# Solving this system of equations.

#### jasonc

##### New member
I have a personal project I'm working on that involves calibrating some values from a sensor input. So far I've been doing the calibrations in a very tedious manner but I'd like to write a program to solve the calibration for me. Very long story very short, this basically boils down to the following:

I have this equation:

I have a set of many v, r, g, b, and a values (v is either 0 or 1, a is a known constant, r g b vary between 0 and 1), and I want to find the best fit values for G, B, and C.

Is this possible? I don't know much about linear equations but I don't think this is one. Can anybody recommend any methods for solving these?

Thanks!
J

#### Sudharaka

##### Well-known member
MHB Math Helper
I have a personal project I'm working on that involves calibrating some values from a sensor input. So far I've been doing the calibrations in a very tedious manner but I'd like to write a program to solve the calibration for me. Very long story very short, this basically boils down to the following:

I have this equation:

I have a set of many v, r, g, b, and a values (v is either 0 or 1, a is a known constant, r g b vary between 0 and 1), and I want to find the best fit values for G, B, and C.

Is this possible? I don't know much about linear equations but I don't think this is one. Can anybody recommend any methods for solving these?

Thanks!
J
Hi jasonc,

What you have is a system of equations which you have to solve for $$G,\,B,\mbox{ and }C$$.

Whenever, $$v=1$$,

$1=\frac{-gG-bB+r-C}{-gG-bB+r-C}\Rightarrow r=a$

Hence the set of values that you have should meet the criteria, $$r=a$$ whenever $$v=1$$. Otherwise this system is not soluble.

Whenever, $$v=0$$,

$0=\frac{-gG-bB+r-C}{-gG-bB+r-C}\Rightarrow -gG-bB+r-C=0$

When you plug in values for $$r,\,g,\,b$$ you have a set of equations with three variables, $$G,\,B,\mbox{ and }C$$. If you have more than three linearly independent equations then the system doesn't have a solution. If there are exactly three linearly independent equations then the system has a unique solution. If the number of linearly independent equations are less than two the system will have infinitely many solutions.

Kind Regards,
Sudharaka.

#### CaptainBlack

##### Well-known member
I have a personal project I'm working on that involves calibrating some values from a sensor input. So far I've been doing the calibrations in a very tedious manner but I'd like to write a program to solve the calibration for me. Very long story very short, this basically boils down to the following:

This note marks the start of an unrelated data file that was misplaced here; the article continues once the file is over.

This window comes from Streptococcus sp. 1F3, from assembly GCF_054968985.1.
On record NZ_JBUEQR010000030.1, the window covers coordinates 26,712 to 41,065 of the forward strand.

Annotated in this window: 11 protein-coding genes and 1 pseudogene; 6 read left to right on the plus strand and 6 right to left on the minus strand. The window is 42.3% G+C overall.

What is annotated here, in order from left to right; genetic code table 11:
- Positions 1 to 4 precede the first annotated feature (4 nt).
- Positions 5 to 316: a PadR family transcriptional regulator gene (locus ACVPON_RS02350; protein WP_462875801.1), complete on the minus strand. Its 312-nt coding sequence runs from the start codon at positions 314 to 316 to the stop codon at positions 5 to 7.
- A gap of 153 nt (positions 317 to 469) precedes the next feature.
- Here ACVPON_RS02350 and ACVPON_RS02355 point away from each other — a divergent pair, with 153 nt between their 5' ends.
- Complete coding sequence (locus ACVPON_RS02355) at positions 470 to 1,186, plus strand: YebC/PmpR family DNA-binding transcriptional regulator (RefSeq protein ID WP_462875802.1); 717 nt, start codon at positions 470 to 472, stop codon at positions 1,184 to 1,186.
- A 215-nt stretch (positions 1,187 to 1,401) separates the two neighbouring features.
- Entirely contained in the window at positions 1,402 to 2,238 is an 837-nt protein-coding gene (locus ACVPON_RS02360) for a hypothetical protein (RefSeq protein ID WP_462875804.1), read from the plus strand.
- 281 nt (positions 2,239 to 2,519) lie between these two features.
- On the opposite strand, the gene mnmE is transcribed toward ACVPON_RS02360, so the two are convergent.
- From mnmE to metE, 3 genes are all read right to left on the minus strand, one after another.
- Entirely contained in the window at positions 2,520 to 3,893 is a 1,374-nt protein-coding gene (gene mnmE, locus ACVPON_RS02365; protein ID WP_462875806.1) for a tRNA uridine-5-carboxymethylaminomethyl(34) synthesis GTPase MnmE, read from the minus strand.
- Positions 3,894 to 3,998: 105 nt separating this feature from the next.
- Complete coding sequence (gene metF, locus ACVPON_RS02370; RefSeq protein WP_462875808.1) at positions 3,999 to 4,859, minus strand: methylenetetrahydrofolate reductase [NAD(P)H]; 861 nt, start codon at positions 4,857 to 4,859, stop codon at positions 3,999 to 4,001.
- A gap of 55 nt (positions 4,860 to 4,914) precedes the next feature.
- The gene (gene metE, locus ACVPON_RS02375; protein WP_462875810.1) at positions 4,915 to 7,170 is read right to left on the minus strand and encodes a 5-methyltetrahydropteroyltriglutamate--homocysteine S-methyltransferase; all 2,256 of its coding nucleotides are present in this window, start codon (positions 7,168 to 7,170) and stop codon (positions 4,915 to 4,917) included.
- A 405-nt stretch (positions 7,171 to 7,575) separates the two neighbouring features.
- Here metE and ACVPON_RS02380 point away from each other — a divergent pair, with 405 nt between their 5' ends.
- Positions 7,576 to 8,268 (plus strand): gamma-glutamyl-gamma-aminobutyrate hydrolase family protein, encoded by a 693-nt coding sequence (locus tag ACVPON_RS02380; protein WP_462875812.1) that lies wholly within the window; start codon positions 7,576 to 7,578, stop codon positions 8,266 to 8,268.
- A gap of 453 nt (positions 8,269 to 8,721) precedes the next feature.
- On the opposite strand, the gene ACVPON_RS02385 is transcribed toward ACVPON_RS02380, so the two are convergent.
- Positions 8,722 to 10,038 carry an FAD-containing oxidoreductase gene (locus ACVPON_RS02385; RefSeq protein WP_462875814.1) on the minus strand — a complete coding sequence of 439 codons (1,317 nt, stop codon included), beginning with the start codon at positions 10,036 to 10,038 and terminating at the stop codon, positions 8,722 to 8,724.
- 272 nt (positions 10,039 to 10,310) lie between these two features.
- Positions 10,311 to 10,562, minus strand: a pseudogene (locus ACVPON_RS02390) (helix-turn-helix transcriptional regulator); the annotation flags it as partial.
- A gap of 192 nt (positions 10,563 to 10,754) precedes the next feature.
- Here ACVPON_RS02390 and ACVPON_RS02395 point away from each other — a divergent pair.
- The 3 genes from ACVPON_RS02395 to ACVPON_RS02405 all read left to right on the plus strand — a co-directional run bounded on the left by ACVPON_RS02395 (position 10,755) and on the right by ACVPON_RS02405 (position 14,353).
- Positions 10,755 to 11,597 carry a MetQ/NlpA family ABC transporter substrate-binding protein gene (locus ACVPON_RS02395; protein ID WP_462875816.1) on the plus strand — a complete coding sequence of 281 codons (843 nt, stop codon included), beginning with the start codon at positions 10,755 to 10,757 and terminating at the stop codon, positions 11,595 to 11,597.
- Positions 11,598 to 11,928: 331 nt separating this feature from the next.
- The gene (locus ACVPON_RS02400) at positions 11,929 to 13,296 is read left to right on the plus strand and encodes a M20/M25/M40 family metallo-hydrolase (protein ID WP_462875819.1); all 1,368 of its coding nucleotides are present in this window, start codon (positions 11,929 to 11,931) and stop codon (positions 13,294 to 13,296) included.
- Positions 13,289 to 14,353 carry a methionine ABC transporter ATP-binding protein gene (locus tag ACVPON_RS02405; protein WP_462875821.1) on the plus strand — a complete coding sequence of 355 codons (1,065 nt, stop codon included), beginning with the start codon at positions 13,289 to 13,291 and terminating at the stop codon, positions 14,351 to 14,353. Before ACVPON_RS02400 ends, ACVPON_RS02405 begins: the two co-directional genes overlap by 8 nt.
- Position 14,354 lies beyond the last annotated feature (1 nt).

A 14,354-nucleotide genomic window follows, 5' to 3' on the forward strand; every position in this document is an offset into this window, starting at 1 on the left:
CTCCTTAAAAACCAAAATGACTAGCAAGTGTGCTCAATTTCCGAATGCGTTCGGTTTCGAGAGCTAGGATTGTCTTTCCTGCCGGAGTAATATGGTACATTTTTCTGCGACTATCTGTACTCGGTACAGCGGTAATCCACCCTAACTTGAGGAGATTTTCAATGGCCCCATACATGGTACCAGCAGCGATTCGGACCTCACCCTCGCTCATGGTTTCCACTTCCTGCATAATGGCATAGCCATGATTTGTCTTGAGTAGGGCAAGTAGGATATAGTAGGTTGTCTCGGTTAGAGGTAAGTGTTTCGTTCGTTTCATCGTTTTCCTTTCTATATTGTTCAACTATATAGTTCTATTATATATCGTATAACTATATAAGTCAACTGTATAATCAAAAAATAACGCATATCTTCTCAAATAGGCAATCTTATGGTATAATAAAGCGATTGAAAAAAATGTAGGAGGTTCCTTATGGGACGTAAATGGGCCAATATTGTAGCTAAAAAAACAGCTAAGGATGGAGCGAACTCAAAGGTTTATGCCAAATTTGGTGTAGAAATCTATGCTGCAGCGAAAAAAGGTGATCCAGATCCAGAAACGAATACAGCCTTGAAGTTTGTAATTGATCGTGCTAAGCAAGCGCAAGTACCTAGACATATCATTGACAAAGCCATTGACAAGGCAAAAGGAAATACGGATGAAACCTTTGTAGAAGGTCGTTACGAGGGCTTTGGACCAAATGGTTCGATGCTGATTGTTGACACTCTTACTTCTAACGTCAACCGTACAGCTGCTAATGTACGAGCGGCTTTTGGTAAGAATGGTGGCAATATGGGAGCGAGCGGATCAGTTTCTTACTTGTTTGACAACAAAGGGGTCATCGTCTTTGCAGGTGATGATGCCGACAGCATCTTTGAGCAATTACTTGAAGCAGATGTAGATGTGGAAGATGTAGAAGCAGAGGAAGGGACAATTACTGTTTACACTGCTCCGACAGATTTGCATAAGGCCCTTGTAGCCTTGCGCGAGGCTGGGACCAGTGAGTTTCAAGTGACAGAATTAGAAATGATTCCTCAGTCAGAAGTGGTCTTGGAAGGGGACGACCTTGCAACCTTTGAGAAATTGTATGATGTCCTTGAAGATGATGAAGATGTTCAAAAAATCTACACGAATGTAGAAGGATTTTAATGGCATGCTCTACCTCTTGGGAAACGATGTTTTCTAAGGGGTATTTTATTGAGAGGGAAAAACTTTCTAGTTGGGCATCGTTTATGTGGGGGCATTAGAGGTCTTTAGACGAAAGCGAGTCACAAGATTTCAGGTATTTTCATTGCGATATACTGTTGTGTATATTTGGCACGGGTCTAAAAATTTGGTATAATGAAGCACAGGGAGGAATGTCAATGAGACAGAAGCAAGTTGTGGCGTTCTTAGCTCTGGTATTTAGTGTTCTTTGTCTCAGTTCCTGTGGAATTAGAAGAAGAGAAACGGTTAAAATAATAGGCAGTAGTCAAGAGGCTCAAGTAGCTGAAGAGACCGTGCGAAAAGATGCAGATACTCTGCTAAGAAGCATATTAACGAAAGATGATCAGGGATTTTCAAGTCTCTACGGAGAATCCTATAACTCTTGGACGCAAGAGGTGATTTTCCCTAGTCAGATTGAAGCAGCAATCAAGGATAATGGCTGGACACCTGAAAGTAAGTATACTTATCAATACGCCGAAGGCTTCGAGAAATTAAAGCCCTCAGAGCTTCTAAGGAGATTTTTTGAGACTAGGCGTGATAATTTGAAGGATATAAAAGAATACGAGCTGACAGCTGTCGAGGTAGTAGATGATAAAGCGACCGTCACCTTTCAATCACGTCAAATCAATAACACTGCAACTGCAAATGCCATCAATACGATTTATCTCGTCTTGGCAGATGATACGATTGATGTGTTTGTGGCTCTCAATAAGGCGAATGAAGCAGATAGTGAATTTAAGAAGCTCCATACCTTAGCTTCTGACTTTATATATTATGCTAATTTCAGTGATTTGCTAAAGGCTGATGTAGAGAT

I have this equation:

View attachment 220

I have a set of many v, r, g, b, and a values (v is either 0 or 1, a is a known constant, r g b vary between 0 and 1), and I want to find the best fit values for G, B, and C.

Is this possible? I don't know much about linear equations but I don't think this is one. Can anybody recommend any methods for solving these?

Thanks!
J
You want a non-linear optimisation tool that finds the minimum of:

$\rm{ Ob(G,B,C)=\sum_i \left|v_i-\frac{-g_iG-b_iB+r_i-C}{-g_iG-b_iB+a-C}\right|}^{\alpha}$

Usual choices of $$\alpha$$ are 1 and 2 (2 is better as systems that assume smoothness will work better).

I would initially suggest you look at the (non-linear) solvers that ship with Excel and/or Gnumeric.

CB

#### Ackbach

##### Indicium Physicus
Staff member
I'm not so sure it's nonlinear. Consider that you can re-arrange the equation thus:

$$va-r=(v-1)gG+(v-1)bB+(v-1)C=(v-1)(gG+bB+C).$$

Thus, you could try minimizing the difference

$$Ob(G,B,C)=\sum_{i}\left(v_{i}a-r_{i}+(1-v_{i})(g_{i}G+b_{i}B+C)\right)^{2}.$$

You might even be able to derive the explicit formulas you need by using the standard calculus treatment of setting the derivatives

$$\frac{\partial Ob}{\partial G}=\frac{\partial Ob}{\partial B}=\frac{\partial Ob}{\partial C}=0.$$

#### CaptainBlack

##### Well-known member
I'm not so sure it's nonlinear.
I'm not sure I said it was intrinsically non-linear, only that it could be solved fairly easily with a non-linear optimisation tool. But in the sense of mathematical programing it is non-linear.

In terms of regression it can be reduced to a linear least squares problem, but are we sure that least squares is the desired optimality condition, also you are not now minimising the sum of square resiuals between the variable of interest and the model. So you have lost any obvious sense in which this is a good fit, that is you have introduced an optimality condition different from minimising the sum some strictly increasing function of the absolute residuals (or some even more general function of the residuals).

If you want to go down this route either you need to prove that the two solutions are the same, or invoke the principle of "good enough for government purposes".

CB

PS I know that I did not leave the optimality condition fully general, but least squares or least absolute value are the two most popular optimality conditions.

PPS Another approach to to treat this a probabilistic problem were the RHS is the probability of v being 1, then we could go down the route of a maximum likelihood (or maximum posterior probability) estimator for the model paramenters - but we would still probably end up with a numerical non-linear least squares problem to solve. See my warship battle-damage survival probability paper for an example of this approach.

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